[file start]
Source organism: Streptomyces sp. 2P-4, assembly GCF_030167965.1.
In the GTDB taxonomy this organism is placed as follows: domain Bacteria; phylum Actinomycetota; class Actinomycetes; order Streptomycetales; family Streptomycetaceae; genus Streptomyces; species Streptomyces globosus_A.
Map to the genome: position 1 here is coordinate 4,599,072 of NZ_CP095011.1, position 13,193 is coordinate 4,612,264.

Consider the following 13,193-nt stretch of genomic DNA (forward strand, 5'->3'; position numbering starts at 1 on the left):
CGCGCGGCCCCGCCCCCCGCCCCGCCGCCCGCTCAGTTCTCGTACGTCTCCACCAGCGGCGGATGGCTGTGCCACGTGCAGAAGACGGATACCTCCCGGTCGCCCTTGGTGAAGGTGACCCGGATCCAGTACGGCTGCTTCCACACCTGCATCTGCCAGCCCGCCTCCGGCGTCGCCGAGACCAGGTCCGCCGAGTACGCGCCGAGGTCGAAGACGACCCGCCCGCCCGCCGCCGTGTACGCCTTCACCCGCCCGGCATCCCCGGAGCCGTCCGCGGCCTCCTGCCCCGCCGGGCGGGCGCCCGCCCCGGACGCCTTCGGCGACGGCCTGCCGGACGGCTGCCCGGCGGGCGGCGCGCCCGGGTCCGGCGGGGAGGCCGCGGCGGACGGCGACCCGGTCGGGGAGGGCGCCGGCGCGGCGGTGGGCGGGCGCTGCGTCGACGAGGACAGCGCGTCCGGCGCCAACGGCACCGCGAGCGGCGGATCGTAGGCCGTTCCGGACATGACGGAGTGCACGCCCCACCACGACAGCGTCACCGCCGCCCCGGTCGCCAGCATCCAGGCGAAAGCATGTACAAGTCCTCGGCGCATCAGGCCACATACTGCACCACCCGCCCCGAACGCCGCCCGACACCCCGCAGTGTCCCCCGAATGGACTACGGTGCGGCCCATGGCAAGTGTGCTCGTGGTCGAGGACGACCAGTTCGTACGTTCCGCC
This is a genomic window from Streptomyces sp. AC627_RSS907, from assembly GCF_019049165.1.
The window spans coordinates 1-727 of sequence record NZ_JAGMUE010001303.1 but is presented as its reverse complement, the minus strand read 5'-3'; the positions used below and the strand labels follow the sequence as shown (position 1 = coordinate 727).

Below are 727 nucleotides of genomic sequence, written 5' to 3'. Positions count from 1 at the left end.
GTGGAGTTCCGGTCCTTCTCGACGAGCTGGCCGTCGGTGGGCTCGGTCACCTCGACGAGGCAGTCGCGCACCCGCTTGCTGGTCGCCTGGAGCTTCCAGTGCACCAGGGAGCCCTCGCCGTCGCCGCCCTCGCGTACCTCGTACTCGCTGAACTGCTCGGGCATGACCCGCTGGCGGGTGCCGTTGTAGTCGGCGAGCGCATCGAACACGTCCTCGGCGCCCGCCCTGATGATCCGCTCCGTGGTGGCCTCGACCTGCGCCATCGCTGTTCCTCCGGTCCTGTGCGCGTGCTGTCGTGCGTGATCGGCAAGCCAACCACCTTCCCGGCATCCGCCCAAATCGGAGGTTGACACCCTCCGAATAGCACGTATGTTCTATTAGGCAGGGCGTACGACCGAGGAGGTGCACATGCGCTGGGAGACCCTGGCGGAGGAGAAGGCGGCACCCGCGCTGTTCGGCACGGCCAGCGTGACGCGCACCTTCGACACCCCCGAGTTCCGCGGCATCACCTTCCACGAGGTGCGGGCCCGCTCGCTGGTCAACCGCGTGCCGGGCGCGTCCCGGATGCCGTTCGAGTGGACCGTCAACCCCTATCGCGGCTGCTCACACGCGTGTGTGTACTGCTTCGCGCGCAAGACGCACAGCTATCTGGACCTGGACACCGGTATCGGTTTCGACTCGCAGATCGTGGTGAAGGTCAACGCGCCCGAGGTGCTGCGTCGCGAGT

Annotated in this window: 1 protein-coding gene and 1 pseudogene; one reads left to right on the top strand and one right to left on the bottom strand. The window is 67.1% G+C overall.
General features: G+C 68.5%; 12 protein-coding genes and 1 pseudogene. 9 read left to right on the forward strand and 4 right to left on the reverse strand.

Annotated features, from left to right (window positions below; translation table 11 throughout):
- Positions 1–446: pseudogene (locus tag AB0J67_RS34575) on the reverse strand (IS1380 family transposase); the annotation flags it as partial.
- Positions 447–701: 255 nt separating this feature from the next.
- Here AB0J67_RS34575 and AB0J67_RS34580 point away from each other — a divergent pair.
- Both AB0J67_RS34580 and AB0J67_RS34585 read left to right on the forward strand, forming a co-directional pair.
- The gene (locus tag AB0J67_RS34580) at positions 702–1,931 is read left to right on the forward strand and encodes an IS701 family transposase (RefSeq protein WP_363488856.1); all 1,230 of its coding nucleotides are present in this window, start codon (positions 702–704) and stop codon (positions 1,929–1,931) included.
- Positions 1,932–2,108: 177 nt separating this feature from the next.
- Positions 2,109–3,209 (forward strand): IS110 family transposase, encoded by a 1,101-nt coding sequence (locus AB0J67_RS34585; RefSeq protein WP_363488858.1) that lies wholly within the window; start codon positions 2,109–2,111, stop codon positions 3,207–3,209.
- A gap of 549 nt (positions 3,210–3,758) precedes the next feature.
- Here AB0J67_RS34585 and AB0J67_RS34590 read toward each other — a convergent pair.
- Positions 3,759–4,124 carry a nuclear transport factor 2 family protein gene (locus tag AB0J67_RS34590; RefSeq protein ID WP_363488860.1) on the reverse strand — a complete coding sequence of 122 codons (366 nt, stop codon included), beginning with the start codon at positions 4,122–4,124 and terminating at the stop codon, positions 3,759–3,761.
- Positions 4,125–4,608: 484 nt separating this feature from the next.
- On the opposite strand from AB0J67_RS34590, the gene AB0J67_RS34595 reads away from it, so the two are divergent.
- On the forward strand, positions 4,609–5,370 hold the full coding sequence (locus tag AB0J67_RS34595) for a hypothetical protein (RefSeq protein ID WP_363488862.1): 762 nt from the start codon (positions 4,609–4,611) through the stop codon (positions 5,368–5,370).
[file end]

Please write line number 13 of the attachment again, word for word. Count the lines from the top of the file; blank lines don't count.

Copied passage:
- Positions 1–446: pseudogene (locus tag AB0J67_RS34575) on the reverse strand (IS1380 family transposase); the annotation flags it as partial.